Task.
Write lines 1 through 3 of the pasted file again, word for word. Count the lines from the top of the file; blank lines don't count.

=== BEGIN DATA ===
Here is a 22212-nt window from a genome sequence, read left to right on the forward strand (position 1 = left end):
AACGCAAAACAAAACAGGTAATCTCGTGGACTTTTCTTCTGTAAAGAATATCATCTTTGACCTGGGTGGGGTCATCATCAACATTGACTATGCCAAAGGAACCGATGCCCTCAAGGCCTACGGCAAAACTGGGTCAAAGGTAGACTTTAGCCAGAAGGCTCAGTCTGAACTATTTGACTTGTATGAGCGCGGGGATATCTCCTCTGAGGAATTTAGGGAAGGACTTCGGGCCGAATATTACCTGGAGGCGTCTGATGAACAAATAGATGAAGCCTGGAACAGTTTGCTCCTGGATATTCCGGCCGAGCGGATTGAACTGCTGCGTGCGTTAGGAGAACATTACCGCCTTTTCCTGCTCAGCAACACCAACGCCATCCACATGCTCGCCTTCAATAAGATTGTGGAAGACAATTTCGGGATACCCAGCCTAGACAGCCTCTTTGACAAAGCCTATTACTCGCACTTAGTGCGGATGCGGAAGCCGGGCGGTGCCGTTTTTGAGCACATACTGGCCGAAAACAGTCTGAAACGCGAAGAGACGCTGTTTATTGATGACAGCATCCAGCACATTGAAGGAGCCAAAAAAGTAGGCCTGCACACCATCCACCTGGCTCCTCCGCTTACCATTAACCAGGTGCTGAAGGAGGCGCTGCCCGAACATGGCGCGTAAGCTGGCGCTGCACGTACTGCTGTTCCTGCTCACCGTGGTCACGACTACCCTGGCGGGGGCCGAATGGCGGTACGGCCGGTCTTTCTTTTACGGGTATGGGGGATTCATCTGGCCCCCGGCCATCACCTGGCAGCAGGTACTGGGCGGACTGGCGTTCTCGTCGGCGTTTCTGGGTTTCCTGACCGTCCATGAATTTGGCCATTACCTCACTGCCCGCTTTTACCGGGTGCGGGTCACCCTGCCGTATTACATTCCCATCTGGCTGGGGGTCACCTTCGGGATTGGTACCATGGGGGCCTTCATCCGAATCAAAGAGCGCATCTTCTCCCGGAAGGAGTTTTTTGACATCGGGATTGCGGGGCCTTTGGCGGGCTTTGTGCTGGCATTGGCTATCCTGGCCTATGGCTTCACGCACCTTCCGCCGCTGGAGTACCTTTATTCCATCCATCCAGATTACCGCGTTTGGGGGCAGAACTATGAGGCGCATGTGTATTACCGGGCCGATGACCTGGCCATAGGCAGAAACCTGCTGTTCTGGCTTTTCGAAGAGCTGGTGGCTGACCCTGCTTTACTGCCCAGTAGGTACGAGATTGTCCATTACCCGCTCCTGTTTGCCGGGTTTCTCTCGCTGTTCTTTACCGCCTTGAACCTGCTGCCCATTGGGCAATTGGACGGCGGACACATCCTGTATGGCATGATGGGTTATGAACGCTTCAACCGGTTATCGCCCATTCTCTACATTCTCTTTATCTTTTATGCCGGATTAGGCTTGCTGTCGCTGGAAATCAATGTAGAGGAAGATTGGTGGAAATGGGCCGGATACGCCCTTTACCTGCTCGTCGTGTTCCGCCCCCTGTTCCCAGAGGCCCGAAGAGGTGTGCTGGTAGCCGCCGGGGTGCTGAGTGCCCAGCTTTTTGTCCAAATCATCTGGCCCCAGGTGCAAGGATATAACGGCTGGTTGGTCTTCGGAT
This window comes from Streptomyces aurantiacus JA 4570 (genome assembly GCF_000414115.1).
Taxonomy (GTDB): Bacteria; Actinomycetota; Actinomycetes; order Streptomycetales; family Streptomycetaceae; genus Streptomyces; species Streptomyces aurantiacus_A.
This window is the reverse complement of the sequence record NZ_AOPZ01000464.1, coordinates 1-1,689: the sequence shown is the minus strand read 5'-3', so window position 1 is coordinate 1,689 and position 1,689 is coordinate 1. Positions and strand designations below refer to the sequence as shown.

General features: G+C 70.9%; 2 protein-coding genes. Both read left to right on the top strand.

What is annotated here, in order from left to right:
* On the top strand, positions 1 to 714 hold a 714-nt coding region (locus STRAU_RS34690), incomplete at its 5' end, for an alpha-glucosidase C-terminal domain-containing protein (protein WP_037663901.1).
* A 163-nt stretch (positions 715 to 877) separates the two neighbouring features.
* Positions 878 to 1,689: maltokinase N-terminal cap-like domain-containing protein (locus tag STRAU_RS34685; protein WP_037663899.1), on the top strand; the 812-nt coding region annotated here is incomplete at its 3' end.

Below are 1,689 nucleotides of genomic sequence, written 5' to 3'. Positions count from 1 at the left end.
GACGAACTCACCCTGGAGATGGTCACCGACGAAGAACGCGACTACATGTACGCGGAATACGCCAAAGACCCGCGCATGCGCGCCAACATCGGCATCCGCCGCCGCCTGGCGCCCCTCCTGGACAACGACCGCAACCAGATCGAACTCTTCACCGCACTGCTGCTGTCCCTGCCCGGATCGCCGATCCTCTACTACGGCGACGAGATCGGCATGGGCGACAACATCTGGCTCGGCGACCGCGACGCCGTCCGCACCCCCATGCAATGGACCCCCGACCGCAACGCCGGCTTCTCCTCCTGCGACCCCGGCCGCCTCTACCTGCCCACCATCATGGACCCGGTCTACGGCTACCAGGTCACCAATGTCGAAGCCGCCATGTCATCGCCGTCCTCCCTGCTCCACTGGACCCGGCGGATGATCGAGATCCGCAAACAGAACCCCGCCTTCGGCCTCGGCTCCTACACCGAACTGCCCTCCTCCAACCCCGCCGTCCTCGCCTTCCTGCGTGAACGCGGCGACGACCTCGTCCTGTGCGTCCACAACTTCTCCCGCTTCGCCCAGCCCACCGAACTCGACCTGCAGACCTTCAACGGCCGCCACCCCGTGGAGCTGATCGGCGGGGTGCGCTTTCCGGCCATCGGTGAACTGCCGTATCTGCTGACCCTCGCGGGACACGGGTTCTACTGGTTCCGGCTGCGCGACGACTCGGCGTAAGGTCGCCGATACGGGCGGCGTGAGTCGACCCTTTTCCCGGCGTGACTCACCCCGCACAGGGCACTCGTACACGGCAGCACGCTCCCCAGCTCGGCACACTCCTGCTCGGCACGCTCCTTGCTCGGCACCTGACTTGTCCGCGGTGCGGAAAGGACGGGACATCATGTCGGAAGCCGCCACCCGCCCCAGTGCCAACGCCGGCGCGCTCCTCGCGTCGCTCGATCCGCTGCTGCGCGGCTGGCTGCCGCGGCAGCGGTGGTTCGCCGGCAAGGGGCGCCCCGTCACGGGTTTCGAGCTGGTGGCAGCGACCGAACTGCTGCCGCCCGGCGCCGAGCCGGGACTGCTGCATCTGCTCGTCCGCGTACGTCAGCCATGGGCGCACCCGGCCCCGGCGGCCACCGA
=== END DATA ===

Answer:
Here is a 22212-nt window from a genome sequence, read left to right on the forward strand (position 1 = left end):
AACGCAAAACAAAACAGGTAATCTCGTGGACTTTTCTTCTGTAAAGAATATCATCTTTGACCTGGGTGGGGTCATCATCAACATTGACTATGCCAAAGGAACCGATGCCCTCAAGGCCTACGGCAAAACTGGGTCAAAGGTAGACTTTAGCCAGAAGGCTCAGTCTGAACTATTTGACTTGTATGAGCGCGGGGATATCTCCTCTGAGGAATTTAGGGAAGGACTTCGGGCCGAATATTACCTGGAGGCGTCTGATGAACAAATAGATGAAGCCTGGAACAGTTTGCTCCTGGATATTCCGGCCGAGCGGATTGAACTGCTGCGTGCGTTAGGAGAACATTACCGCCTTTTCCTGCTCAGCAACACCAACGCCATCCACATGCTCGCCTTCAATAAGATTGTGGAAGACAATTTCGGGATACCCAGCCTAGACAGCCTCTTTGACAAAGCCTATTACTCGCACTTAGTGCGGATGCGGAAGCCGGGCGGTGCCGTTTTTGAGCACATACTGGCCGAAAACAGTCTGAAACGCGAAGAGACGCTGTTTATTGATGACAGCATCCAGCACATTGAAGGAGCCAAAAAAGTAGGCCTGCACACCATCCACCTGGCTCCTCCGCTTACCATTAACCAGGTGCTGAAGGAGGCGCTGCCCGAACATGGCGCGTAAGCTGGCGCTGCACGTACTGCTGTTCCTGCTCACCGTGGTCACGACTACCCTGGCGGGGGCCGAATGGCGGTACGGCCGGTCTTTCTTTTACGGGTATGGGGGATTCATCTGGCCCCCGGCCATCACCTGGCAGCAGGTACTGGGCGGACTGGCGTTCTCGTCGGCGTTTCTGGGTTTCCTGACCGTCCATGAATTTGGCCATTACCTCACTGCCCGCTTTTACCGGGTGCGGGTCACCCTGCCGTATTACATTCCCATCTGGCTGGGGGTCACCTTCGGGATTGGTACCATGGGGGCCTTCATCCGAATCAAAGAGCGCATCTTCTCCCGGAAGGAGTTTTTTGACATCGGGATTGCGGGGCCTTTGGCGGGCTTTGTGCTGGCATTGGCTATCCTGGCCTATGGCTTCACGCACCTTCCGCCGCTGGAGTACCTTTATTCCATCCATCCAGATTACCGCGTTTGGGGGCAGAACTATGAGGCGCATGTGTATTACCGGGCCGATGACCTGGCCATAGGCAGAAACCTGCTGTTCTGGCTTTTCGAAGAGCTGGTGGCTGACCCTGCTTTACTGCCCAGTAGGTACGAGATTGTCCATTACCCGCTCCTGTTTGCCGGGTTTCTCTCGCTGTTCTTTACCGCCTTGAACCTGCTGCCCATTGGGCAATTGGACGGCGGACACATCCTGTATGGCATGATGGGTTATGAACGCTTCAACCGGTTATCGCCCATTCTCTACATTCTCTTTATCTTTTATGCCGGATTAGGCTTGCTGTCGCTGGAAATCAATGTAGAGGAAGATTGGTGGAAATGGGCCGGATACGCCCTTTACCTGCTCGTCGTGTTCCGCCCCCTGTTCCCAGAGGCCCGAAGAGGTGTGCTGGTAGCCGCCGGGGTGCTGAGTGCCCAGCTTTTTGTCCAAATCATCTGGCCCCAGGTGCAAGGATATAACGGCTGGTTGGTCTTCGGAT
This window comes from Streptomyces aurantiacus JA 4570 (genome assembly GCF_000414115.1).